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September 22, 2004

Asian Longhorned Beetle Program – Public information sessions were held on Thursday, September 16, in both Carteret and Woodbridge, with the aim of enhancing public cooperation with the ALB field surveys. The 1:30 p.m. meeting in Carteret was the borough’s second on the beetle since the infestation was discovered there on August 2. Representatives from the Woodbridge Environmental Committee requested and received additional ALB booklets and pest alerts to be handed out during a street fair in the township. The Woodbridge session was taped for later broadcast by Woodbridge Township Television (WTT) and will run locally on channels 35 and 36 repeatedly over the next several weeks. Field surveys continued this week in Carteret, Linden, and Woodbridge to determine the extent of the infestation. More than 3,800 host trees have been climbed or examined for signs of the beetle. The main core of the infestation, with trees showing exit holes and egg sites, remains about 1 square mile in size with 402 known infested trees. A small number of infested trees have been found within the quarantine zone in an area approximately ½-mile from the core area.

Jersey Grown – The Jersey Grown website debuted at on Wednesday, September 15. The website features helpful and interesting information on the state's horticulture industry, both for consumers and the industry. Visitors are able to search for nurseries, garden centers, gardens and arboretums. They also can access gardening tips and fact sheets. The site was being launched in conjunction with the distribution of point-of-sale materials to nurseries and garden centers in preparation for the fall planting season.

Agri-Tourism – The Secretary kicked off the start of the fall agri-tourism season on September 16 by venturing into a corn maze in the shape of the Garden State at K & S Farms in East Windsor. The Secretary also announced the appointments to the new Agri-Tourism Industry Advisory Council. Seven out of the 10 members were present for the very successful event. The Department will soon schedule the Council’s first meeting. The panel is part of the Department’s economic development strategies and was created in acknowledgement of the agri-tourism sector’s potential for growth in New Jersey. The Council is charged with developing strategies to strengthen and expand the industry.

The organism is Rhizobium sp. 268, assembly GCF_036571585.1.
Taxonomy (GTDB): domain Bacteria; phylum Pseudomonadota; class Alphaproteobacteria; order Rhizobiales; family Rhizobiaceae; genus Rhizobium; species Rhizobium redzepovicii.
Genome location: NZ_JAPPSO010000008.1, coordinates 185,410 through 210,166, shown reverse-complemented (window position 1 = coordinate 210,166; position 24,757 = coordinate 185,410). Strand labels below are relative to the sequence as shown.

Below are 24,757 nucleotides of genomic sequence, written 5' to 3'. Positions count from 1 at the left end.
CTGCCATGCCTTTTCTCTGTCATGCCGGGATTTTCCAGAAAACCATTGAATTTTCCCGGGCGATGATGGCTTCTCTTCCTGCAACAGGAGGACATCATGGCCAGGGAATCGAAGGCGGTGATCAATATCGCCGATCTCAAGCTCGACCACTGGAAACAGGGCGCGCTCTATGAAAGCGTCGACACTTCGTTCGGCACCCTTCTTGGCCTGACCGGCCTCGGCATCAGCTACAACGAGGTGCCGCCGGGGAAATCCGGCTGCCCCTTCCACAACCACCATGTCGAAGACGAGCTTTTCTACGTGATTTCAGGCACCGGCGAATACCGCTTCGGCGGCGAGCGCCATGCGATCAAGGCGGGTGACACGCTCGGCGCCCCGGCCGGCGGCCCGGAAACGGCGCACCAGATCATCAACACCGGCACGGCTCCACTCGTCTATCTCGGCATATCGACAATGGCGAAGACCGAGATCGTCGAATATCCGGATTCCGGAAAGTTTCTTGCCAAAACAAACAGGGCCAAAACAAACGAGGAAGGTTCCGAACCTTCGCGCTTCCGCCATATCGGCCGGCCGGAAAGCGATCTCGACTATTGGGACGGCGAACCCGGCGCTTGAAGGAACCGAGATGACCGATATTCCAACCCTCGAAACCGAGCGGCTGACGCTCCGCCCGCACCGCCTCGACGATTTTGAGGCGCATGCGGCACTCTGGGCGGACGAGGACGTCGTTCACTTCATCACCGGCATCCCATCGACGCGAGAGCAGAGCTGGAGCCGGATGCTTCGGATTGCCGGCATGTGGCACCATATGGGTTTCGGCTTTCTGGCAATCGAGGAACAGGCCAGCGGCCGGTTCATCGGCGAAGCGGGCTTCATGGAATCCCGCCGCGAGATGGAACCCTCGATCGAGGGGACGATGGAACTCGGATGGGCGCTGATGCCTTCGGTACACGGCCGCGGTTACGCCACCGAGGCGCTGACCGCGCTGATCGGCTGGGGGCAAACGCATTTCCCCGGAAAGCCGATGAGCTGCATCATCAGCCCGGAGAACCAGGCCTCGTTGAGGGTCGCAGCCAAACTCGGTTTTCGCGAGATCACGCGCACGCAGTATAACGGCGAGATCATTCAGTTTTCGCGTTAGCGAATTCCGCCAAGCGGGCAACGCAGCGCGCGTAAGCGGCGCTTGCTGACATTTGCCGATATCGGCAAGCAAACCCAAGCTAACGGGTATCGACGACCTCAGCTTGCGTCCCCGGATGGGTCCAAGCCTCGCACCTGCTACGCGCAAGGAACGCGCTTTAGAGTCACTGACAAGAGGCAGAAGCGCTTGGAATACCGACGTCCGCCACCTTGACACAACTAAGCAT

Healthy Choices, Healthy Kids – The child nutrition and fitness initiative “Healthy Choices, Healthy Kids” will be the subject of a public event on Thursday, September 23, in which the Governor, the Department of Agriculture and the Department of Health and Senior Services will address various aspects of the program. Agriculture will address child nutrition in schools, Health and Senior Services will introduce the results of its recent study into the height and weight of fifth- and sixth-graders, and the Governor will unveil a new physical fitness web site. The event will be held at the Hammarskjold Middle School in East Brunswick.

Food Council Award -- New Jersey Agriculture Secretary Charles M. Kuperus today received the Thomas W. Kelly Government Service Award from the New Jersey Food Council at its annual Good Government Breakfast at the Woodbridge Hilton in Iselin. The Thomas W. Kelly Government Service Award recognizes the significant accomplishments of a regulatory leader. The event is an example of the Department’s continued efforts to strengthen the relationship between the food industry and farmers.

Flood Damage – Numerous farms in Sussex, Warren and Hunterdon Counties were affected by rain, floods and wind from the remnants of Hurricane Ivan on Saturday, September 18. Particularly hard-hit was the Great Meadows area of Warren County, where several farmers met with the Secretary on Tuesday to talk about hundreds of acres of crops damaged by flooding. The Department is preparing an informational session for farmers in the area, tentatively set for Wednesday, September 29, where short- and long-term solutions will be discussed.

Crop Insurance -- New Jersey farmers increased the number of acres of crops insured to 160,549 in 2004. This was an 11,183 acre increase over 2003 acres. Liability coverage also increased to $71.2 million in 2004 that compares with $63.3 million in 2003. The New Jersey Department of Agriculture, Rutgers Cooperative Extension and the Risk Management Agency, USDA are partners in providing a crop insurance education program for producers in the Garden State.

CREP Program -- Farmers and landowners can now enroll in the Conservation Reserve Enhancement Program (CREP), a federal/state partnership. The goal is to enroll 30,000 acres of highly erodible cropland and marginal pastureland in conservation cover planting. CREP’s benefits include reduced soil erosion, improved water quality, improved wildlife habitats and increased farm income from marginal land.

New Jersey Junior Breeders -- For the first time is almost five years, the Junior Breeder program has 27 livestock loans from ten counties totaling $11,524.80. More and more young people are taking advantage of this program as well as the educational opportunities presented by the annual Livestock Symposium.